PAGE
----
And that's exactly what OkTrends is doing here, and that's what I would urge you to do as well. Make it happen at the call to action time. If there's content that makes someone scroll down a page, I really like having it at the bottom. At the same time you're asking for the add a comment or make a purchase on a page, that's the time to ask for that sharing activity. Prior to that, it's just a little odd. It's a little out of place.
Customize. Don't just use the standard calls to action. Right? Standard calls to action would be like the Tweet Me button, or the Facepile, embed, or those kinds of things. Those can be fine. Those can work. You can certainly test them, but I really like customizing, because the problem with the standard ones, especially those Facepile, Tweet Me, and that kind of stuff is that those buttons, those images, those graphics, those embeds, they start to look the same across page and sight and all over the Web.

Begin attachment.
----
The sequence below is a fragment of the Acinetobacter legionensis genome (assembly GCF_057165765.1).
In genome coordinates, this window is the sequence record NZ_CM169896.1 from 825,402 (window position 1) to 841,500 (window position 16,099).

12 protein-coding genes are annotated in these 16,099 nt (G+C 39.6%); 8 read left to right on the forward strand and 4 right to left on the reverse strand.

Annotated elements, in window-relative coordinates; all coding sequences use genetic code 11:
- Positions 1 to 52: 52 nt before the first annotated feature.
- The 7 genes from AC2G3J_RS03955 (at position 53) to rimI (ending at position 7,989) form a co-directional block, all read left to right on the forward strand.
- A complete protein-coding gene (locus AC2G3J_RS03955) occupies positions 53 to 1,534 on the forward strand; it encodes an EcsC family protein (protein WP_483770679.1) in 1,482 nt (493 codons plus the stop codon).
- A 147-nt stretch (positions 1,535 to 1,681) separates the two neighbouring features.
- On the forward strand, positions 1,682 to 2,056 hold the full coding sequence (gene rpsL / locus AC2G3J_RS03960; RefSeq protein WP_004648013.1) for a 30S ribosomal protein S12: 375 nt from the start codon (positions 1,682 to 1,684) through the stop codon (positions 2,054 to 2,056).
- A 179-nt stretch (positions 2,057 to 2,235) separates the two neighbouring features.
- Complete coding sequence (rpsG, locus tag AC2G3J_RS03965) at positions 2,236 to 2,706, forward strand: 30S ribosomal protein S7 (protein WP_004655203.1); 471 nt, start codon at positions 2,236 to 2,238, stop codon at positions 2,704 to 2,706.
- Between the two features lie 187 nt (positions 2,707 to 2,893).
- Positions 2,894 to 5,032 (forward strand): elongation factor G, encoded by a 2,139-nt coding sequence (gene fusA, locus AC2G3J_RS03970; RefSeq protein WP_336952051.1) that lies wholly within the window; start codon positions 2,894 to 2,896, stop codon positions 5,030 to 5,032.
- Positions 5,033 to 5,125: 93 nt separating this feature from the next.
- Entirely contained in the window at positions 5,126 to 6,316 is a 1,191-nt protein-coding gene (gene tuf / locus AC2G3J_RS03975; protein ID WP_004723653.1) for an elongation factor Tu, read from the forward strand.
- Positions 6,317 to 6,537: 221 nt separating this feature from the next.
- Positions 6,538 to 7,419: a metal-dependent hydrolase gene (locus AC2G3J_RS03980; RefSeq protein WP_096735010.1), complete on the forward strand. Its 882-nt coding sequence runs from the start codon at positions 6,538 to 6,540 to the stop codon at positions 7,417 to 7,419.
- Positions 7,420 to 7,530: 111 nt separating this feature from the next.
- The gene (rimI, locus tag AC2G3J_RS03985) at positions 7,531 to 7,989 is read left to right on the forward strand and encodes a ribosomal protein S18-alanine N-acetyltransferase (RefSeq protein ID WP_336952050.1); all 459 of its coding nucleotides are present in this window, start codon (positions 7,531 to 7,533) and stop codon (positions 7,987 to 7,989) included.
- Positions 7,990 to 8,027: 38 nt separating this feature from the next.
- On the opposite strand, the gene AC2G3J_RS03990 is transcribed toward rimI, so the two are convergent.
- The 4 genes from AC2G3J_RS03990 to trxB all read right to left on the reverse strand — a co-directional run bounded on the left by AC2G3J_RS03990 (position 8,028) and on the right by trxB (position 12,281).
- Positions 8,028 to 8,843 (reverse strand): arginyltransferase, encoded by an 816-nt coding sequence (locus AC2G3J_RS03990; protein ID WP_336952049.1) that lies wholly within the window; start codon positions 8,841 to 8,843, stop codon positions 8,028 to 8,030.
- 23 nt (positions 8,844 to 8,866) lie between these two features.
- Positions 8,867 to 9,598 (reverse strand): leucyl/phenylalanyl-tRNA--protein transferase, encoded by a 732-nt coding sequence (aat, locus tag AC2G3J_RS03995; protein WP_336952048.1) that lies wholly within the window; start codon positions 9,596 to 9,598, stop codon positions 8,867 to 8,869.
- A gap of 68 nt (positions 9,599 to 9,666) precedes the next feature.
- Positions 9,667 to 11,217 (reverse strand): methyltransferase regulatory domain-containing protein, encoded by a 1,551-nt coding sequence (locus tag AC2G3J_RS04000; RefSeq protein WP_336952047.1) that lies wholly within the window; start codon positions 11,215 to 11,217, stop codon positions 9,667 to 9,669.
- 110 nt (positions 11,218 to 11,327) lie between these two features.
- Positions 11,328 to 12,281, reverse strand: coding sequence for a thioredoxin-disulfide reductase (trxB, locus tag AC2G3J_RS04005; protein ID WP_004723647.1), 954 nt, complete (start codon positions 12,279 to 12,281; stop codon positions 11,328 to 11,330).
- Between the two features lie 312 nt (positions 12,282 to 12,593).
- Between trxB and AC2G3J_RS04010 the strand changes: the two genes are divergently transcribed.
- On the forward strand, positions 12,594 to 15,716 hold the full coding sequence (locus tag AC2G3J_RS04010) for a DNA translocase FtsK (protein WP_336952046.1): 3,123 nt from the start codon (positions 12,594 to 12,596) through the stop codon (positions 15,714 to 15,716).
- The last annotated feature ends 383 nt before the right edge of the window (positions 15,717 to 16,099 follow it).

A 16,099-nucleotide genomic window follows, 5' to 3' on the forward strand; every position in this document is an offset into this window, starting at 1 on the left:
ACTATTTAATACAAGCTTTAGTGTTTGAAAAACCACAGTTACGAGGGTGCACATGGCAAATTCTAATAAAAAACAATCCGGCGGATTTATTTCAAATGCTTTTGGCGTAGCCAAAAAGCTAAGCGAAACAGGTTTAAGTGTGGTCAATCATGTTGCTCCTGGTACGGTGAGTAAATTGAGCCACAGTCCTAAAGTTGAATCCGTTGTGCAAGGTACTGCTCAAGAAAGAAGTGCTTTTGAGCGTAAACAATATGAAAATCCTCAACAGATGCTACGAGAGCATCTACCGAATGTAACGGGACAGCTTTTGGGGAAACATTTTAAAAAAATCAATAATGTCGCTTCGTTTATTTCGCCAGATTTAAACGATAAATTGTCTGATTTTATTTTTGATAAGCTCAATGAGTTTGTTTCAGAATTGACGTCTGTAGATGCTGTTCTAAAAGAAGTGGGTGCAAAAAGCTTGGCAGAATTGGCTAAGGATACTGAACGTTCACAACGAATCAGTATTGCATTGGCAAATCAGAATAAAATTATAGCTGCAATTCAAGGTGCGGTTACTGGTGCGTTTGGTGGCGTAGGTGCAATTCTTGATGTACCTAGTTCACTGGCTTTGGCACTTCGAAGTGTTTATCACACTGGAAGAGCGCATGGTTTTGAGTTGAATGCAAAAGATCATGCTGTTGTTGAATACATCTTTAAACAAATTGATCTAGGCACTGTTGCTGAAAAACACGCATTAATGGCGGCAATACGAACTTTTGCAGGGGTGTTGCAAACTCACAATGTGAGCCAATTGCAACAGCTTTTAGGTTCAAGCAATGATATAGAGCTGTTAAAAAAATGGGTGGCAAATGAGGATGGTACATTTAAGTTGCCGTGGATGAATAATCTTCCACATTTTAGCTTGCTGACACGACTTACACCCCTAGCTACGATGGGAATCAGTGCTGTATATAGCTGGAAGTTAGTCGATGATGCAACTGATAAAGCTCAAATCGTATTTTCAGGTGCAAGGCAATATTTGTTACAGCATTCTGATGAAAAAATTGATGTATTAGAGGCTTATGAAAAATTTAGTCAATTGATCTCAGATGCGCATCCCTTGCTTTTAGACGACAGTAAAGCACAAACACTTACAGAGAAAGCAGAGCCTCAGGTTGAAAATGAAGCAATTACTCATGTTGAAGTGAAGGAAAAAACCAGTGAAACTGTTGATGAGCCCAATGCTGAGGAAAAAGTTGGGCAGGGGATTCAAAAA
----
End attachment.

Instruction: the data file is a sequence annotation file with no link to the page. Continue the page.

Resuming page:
When that happens, ad blindness happens, banner blindness happens. This is the same sort of thing that advertisers talk about with branding advertising that the ads just don't stand out anymore. People stopped noticing them. If you can customize, if you can make it unique, you can add your color scheme, you can your brand, you can add clever messaging, you can make it unique and different from what everyone else is doing on the Web with their social, that's when you'll stand out. That's when you'll have a much different experience that makes people stand up and pay attention to what you're showing them.
Number four, create an expectation and then, please, fulfill it immediately. This is most important with things like email, but it's also important with tweets and Facebook, etc. What I mean by this is if you have a call to action that says, "Like us on Facebook and get updates like this," or "Be notified when we do these kinds of things," your Facebook feed, the Facebook page should be a list of a lot of those things with not a whole lot else. It should be doing exactly what you say.